Cinema dConstructed: dGenerate Films Profiled in Global Times

"Enter the Clowns" (dir. Cui Zi'en)

Michael Gold of the China Global Times spoke recently with Karin Chien on dGenerate Films‘s contribution to the promotion and distribution of Chinese independent cinema. The article, Cinema dConstructed, speaks to dGenerate’s beginnings and mission to further the reach and expand the distribution horizons of compelling, entertaining Chinese films:

According to Chien, who worked for years as a producer of independent films unrelated to China before founding dGenerate in 2008, the films she encountered spoke to her in particular as an American of Chinese ancestry who possessed little China experience.

“It was also so difficult to find an unmediated view of China in the States,” she said. “You’d have a movie like Mardi Gras: Made in China [a documentary about cultural and economic globalization, following the life-cycle of Mardi Gras beads from a factory in Fuzhou to a carnival in New Orleans] that, while interesting, imparted a very Western, reductive, not-so-complex view of what China is.”

Gold further addresses the distribution treatment and aesthetic content of such dGenerate titles as Liu Jiayin‘s Oxhide, Cui Zi’en‘s Enter the Clowns, and Huang Weikai‘s Disorder:

This disparity between the China presented to Western viewers and the reality on the ground compelled Chien to seek out a vision of China as represented by such intimate, probing portraits as Liu Jiayin‘s Oxhide and Cui Zi’en‘s Enter the Clowns, both films made on shoestring budgets, without distribution channels and wholly removed from the restrictive studio system – in essence, the definition of a Chinese independent film.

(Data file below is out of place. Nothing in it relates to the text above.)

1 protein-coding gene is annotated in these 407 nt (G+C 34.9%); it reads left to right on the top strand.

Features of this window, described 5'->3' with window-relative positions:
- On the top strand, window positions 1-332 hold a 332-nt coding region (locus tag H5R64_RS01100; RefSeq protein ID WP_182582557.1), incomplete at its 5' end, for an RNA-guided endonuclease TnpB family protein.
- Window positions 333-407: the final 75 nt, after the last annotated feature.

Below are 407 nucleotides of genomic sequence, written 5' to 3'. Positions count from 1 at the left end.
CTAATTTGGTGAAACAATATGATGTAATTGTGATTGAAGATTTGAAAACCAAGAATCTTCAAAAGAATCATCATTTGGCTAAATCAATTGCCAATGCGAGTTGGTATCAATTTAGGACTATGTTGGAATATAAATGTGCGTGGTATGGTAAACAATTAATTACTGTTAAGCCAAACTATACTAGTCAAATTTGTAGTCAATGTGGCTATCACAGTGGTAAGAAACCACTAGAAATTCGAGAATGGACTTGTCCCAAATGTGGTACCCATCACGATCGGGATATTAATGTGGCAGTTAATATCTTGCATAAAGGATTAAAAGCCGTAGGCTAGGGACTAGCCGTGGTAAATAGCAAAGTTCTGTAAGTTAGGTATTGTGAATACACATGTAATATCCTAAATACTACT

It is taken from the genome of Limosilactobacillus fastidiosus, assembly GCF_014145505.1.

“For any movie, you basically have three avenues of distribution: theatrical, semi-theatrical and non-theatrical,” she explained. “Theatrical is almost always a losing proposition, and now with DVD sales slipping, no one is making money from a standard release anymore.”

The other two realms are where the lion’s share of opportunity for dGenerate’s catalogue lie, in more modest, community-based venues as cinematheques and museums, bars and lounges, and, particularly, in the surprisingly vast academic market.

But despite this distributional slant toward a more scholastic milieu, Chien said that her first and foremost concern is finding films that will entertain, rather than purely educate or impart a social or political message.

“Our films coming from China are immediately positioned in a certain way, in a political context,” she said. “But we’re not looking for movies that can ‘tell’ you something about China – if you learn something from our movies, that’s great, but our main concern is aesthetic value.”

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